FGSCs were derived from C57BL/6 mouse ovaries and cultured for eight passages. Then, they were digested into single-cell suspensions using 0.05% trypsin (Gibco) and suspended in phosphate-buffered saline (PBS). The FGSCs were transplanted into histocompatible Kitw/wv mutant mice. Only 6- to 8-week-old male mice were used as recipients. Then, 10 µl of cell suspension containing approximately 5 × 107 cells was injected into the testis reticulum of each testis.
For whole-mount observation, two to three fragments of seminiferous tubules were dissected out from a testis organ culture under a stereomicroscope, washed with PBS containing 3% (vol/vol) FBS, mounted on a glass slide, and then observed under a fluorescence microscope. For whole-mount immunofluorescence, fragments were fixed with PBS containing 4% paraformaldehyde (PFA) for 2 h at 4 °C, washed with PBS three times, blocked by PBS supplemented with 1% BSA for 1 h at room temperature, and then incubated overnight with primary antibodies in PBS at 4 °C. The next day, the tubules were washed with 0.1% Tween 20 in PBS (PBST) and incubated with secondary antibodies in PBS at room temperature for 2 h. After washing with PBST for 15 min, several pieces of seminiferous tubule were mounted on a glass slide, and then observed under a fluorescence microscope. The primary antibodies used were PLZF (1:150; Santa Cruz) and GFP (1:200; Santa Cruz).
Twenty to fifty days after transplantation, the recipient testes were removed from the mice, fixed by 4% PFA for 48 h at 4 °C, and then processed for paraffin sectioning. Sections were stained with hematoxylin and eosin (H&E). For immunofluorescence, the sections were boiled for 15 min in sodium citrate buffer for antigen retrieval. After blocking with goat serum for 30 min, each section was incubated with a primary antibody overnight at 4 °C and then washed in PBS three times. Germ cells were detected by immunofluorescence staining using an anti-MVH antibody (Abcam). Meiosis was detected by immunofluorescence using an anti-SCP3 antibody (Abcam). Post-meiosis spermatids were detected by immunofluorescence staining using an anti-ACR antibody (Santa Cruz). After washing in PBS three times, the sections were incubated with TRITC-conjugated secondary antibody (Proteintec) at a dilution of 1:200 for 1 h at 37 °C. Next, nuclei were stained with 4,6-diamidino-2-phenylindole (DAPI). Images were collected immediately using a fluorescence microscope (Leica, Germany).
Fusion gene constructs and lentivirus infection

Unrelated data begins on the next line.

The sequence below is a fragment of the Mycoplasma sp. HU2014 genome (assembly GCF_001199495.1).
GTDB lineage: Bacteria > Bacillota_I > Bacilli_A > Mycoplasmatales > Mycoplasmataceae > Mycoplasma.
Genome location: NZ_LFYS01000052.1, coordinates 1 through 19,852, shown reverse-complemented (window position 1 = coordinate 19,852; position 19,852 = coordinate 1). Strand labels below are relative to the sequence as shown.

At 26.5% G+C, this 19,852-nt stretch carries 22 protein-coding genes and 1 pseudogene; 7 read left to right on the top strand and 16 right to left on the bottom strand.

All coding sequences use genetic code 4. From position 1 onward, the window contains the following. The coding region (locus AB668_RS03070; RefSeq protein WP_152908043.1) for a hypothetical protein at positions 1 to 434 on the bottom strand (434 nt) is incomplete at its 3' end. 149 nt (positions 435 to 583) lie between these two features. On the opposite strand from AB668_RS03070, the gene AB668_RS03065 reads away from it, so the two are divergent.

STRA8-EGFP was constructed by combining a 1.4 kb Stra8 promoter with an EGFP sequence by overlap PCR . The Stra8 promoter was amplified by genomic PCR with the primers 5′-CTTGCCTCCAAGGGGGTAAGG-3′ and 5′-CGACTGCCCGTCGCAGAATA-3′. PRM1-EBFP was constructed by combining a + 652/ + 2 fragment (Prm1 promoter, + 1 indicates the translation start site) with an EBFP sequence by overlap PCR. The + 652/ + 2 fragment was amplified by genomic PCR with the primers 5′-GTCTAGTAATGTCCAACACCT-3′ and 5′-GGTGCTGGCTTGGCCGGGAGC-3′. Both FGSCs and SSCs were infected with lentivirus carrying STRA8-EGFP or PRM1-EBFP plasmids (plvx-mcherry-N1, FENGHUISHENGWU, FH1891).
In Vitro spermatogenesis
Testes from 2- to 7-day postpartum Kitw/wv mice were harvested and extracted following a previously described protocol [49, 50]. Briefly, after euthanasia by cervical dislocation, testes were collected, decapsulated, cut into small pieces, and then dissociated with collagenase IV (1 mg/ml, Sigma) for 10 min and in 0.05% trypsin (Gibco) for 6 min at 37 °C in a shaking water bath. A single-cell suspension was obtained after filtration through a 72-µm cell strainer, and cells were collected by centrifugation. Kitw/wv mouse testicular cells were directly mixed with FGSCs/SSCs at a ratio of 1:1 or FGSCs/SSCs were seeded on Kitw/wv mouse testicular cells that had been cultured in Dulbecco’s modified Eagle’s medium supplemented with 10% FBS for 3 days. From day 0 to day 6, cells were cultured in MEMα (Invitrogen) containing 20% Knockout Serum Replacement (KSR) (Gibco), bone morphogenic proteins 2/4/7 (BMP-2/4/7, 20 ng/ml each; R&D Systems), retinoic acid (1 μM; Sigma), and activin A (100 ng/ml; R&D Systems). From day 7 to day 14, cells were cultured in MEMα (Invitrogen) supplemented with 20% KSR, testosterone (T, 10 mM; Acros Organics), follicle-stimulating hormone (FSH, 200 ng/ml; Sigma), and bovine pituitary extract (BPE, 50 mg/ml; Stem Cell). The medium was changed every day. Cells were cultured in 5% CO2 at 37 °C.